Jalapeño popper

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Jalapeño popper
Type Hors d'oeuvre
Serving temperature Hot
Main ingredient(s) Jalapeño peppers, cheese, spices, breading, sometimes ground meat

Jalapeño poppers are jalapeño peppers that have been hollowed out, stuffed with a mixture of cheese, spices, and sometimes ground meat. They are either then breaded and deep fried or prepared unbreaded, (alternatively) can be wrapped in bacon, and baked or grilled. Panko has become a popular choice for breading.[1][2] They are sometimes served with some kind of dip (marinara sauce, ranch dressing, sour cream or a jelly made of Jalapeño and Habanero peppers) as hors d'œuvres at restaurants and bars.

In the classic version the peppers are blanched, then stuffed with a Cheddar, Monterey Jack, or cream cheese mix, then breaded with a milk-egg-breadcrumb mixture and deep fried. They are served with ranch dressing or a berry preserve.

There are extensive variations using ground meat, mushrooms, bacon, or crab, and cooking methods such as baking or grilling.

The origin is unclear, but they are most likely an Americanized version of the classic Mexican dish, chile relleno.

Often they are mass-produced and frozen, to be deep fried.


The term "Jalapeño Poppers" was initially used as a trademark by Anchor Food Products of Appleton, Wisconsin for their brand of cheese-stuffed jalapeños. The Poppers brand has since been expanded to include a line of frozen appetizers — mozzarella sticks, breaded mushrooms, and the like.

On April 30, 1992, Anchor Food Products applied for and later received a trademark on "Jalapeno Poppers";[3] however, the word "Poppers" had been trademarked in 1983 by the Poppers Supply Company of Portland, Oregon, for use with popcorn.[4] On September 27, 1993, the Poppers Supply Company successfully applied for a trademark on "Poppers" when used for "coated and breaded vegetable pieces", which they held until the trademark was transferred to Anchor Food Products on September 12, 2001.[5]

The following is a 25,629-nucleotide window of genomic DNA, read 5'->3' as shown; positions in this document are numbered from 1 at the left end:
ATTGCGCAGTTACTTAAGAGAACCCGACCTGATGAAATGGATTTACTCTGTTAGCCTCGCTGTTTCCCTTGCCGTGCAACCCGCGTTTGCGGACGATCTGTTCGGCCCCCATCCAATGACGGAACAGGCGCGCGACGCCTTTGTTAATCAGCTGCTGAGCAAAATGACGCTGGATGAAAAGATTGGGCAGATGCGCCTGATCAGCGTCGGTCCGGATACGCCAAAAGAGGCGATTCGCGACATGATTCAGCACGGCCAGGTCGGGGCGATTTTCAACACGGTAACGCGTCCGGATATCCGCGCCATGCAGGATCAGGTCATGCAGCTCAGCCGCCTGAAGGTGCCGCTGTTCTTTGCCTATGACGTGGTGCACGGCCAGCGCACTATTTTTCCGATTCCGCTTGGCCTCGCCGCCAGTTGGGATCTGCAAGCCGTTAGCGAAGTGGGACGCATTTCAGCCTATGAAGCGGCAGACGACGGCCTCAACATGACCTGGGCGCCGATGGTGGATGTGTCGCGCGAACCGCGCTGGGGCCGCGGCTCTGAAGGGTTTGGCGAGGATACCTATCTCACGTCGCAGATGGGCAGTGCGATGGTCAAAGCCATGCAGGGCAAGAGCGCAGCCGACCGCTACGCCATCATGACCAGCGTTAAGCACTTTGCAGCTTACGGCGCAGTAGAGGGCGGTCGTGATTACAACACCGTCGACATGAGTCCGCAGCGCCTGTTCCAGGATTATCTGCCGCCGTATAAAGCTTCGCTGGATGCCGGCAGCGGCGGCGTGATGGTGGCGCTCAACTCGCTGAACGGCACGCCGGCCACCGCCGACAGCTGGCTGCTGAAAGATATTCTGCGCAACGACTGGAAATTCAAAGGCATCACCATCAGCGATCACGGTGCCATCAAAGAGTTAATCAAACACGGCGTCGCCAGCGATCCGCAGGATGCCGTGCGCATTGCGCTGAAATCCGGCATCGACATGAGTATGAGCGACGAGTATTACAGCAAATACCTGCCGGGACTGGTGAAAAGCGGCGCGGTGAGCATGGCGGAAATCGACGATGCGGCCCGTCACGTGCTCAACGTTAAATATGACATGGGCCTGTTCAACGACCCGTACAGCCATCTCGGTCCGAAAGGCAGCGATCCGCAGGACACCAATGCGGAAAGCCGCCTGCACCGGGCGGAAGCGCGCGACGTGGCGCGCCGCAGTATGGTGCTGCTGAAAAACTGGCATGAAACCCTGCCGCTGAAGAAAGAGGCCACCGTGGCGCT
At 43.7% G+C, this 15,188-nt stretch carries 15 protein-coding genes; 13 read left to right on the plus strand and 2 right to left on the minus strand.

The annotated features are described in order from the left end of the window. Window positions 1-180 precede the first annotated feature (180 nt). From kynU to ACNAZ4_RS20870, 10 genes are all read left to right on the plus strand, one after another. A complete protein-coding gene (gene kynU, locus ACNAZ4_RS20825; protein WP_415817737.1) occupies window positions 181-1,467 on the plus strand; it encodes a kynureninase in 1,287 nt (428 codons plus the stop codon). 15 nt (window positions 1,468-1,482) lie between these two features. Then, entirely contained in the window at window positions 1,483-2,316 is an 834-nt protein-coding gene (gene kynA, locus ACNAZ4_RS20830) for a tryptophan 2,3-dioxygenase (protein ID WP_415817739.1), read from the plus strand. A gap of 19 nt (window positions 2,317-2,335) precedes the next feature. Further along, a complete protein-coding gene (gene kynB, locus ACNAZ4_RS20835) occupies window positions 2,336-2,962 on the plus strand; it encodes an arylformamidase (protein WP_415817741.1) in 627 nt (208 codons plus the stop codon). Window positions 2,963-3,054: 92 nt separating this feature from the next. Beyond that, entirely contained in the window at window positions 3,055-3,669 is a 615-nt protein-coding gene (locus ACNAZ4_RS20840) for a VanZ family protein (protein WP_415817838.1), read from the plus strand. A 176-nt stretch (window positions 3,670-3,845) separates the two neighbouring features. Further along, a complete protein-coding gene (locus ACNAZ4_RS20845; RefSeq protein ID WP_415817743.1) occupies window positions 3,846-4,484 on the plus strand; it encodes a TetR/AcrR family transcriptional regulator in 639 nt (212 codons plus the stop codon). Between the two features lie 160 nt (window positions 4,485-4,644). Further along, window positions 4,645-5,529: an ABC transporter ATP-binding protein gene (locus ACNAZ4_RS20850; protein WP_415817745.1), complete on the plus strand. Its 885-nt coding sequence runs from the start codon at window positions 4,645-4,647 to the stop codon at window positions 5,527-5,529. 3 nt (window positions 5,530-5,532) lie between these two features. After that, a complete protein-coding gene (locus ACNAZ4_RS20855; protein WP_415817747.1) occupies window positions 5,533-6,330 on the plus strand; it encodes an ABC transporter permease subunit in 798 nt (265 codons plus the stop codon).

On September 25, 2001, H.J. Heinz announced that it had completed the acquisition of the Poppers brand; however, a third party, McCain Foods, acquired Anchor's production facilities.[6]

See also[edit]


  1. ^ Bacon Wrapped Jalapeno Poppers Recipe - Food.com.
  2. ^ Cheesy Jalapeno Poppers Are Bacon Wrapped Appetizers.
  3. ^ U.S. Trademark 74,270,714 on "Jalapeno n used for "processed vegetables"
  4. ^ U.S. Trademark 73,410,059 on "Poppers" when used for "Flavored and Unflavored Processed Popped Popcorn"
  5. ^ U.S. Trademark 74,440,781 on "Poppers" when used for "coated and breaded vegetable pieces"
  6. ^ Anonymous (September 25, 2001). "Heinz Acquires Poppers Brand and Licensing Rights to T.G.I. Friday's Brand of Retail Snacks and Appetizers". FindArticles (Pittsburgh). Business Wire. Retrieved 2009-01-27. "H.J. Heinz Company today announced that it has completed a transaction with Anchor Food Products Inc. to acquire Anchor's Poppers(R) retail frozen appetizers business … As stated previously, a third party, McCain Foods Limited, had agreed to acquire Anchor's production facilities"